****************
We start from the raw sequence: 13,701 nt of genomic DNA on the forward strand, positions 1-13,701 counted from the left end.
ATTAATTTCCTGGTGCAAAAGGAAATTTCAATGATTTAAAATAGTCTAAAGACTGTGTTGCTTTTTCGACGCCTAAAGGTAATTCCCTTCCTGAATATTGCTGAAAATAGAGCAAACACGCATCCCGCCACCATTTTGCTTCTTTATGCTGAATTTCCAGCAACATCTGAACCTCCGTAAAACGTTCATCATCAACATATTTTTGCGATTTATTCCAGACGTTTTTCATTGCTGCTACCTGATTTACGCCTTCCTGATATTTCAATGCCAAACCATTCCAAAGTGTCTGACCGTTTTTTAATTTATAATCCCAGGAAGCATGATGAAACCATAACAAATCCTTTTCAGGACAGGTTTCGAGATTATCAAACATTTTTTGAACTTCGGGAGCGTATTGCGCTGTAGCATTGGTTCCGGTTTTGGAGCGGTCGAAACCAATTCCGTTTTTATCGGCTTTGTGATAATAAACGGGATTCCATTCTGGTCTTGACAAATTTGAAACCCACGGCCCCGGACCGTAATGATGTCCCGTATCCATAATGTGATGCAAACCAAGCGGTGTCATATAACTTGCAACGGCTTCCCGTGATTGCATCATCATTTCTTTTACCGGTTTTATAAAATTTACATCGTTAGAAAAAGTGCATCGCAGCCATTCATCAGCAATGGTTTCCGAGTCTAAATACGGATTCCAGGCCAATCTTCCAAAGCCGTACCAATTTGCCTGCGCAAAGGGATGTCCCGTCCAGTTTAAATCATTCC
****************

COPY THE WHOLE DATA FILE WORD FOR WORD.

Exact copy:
We start from the raw sequence: 13,701 nt of genomic DNA on the forward strand, positions 1-13,701 counted from the left end.
ATTAATTTCCTGGTGCAAAAGGAAATTTCAATGATTTAAAATAGTCTAAAGACTGTGTTGCTTTTTCGACGCCTAAAGGTAATTCCCTTCCTGAATATTGCTGAAAATAGAGCAAACACGCATCCCGCCACCATTTTGCTTCTTTATGCTGAATTTCCAGCAACATCTGAACCTCCGTAAAACGTTCATCATCAACATATTTTTGCGATTTATTCCAGACGTTTTTCATTGCTGCTACCTGATTTACGCCTTCCTGATATTTCAATGCCAAACCATTCCAAAGTGTCTGACCGTTTTTTAATTTATAATCCCAGGAAGCATGATGAAACCATAACAAATCCTTTTCAGGACAGGTTTCGAGATTATCAAACATTTTTTGAACTTCGGGAGCGTATTGCGCTGTAGCATTGGTTCCGGTTTTGGAGCGGTCGAAACCAATTCCGTTTTTATCGGCTTTGTGATAATAAACGGGATTCCATTCTGGTCTTGACAAATTTGAAACCCACGGCCCCGGACCGTAATGATGTCCCGTATCCATAATGTGATGCAAACCAAGCGGTGTCATATAACTTGCAACGGCTTCCCGTGATTGCATCATCATTTCTTTTACCGGTTTTATAAAATTTACATCGTTAGAAAAAGTGCATCGCAGCCATTCATCAGCAATGGTTTCCGAGTCTAAATACGGATTCCAGGCCAATCTTCCAAAGCCGTACCAATTTGCCTGCGCAAAGGGATGTCCCGTCCAGTTTAAATCATTCC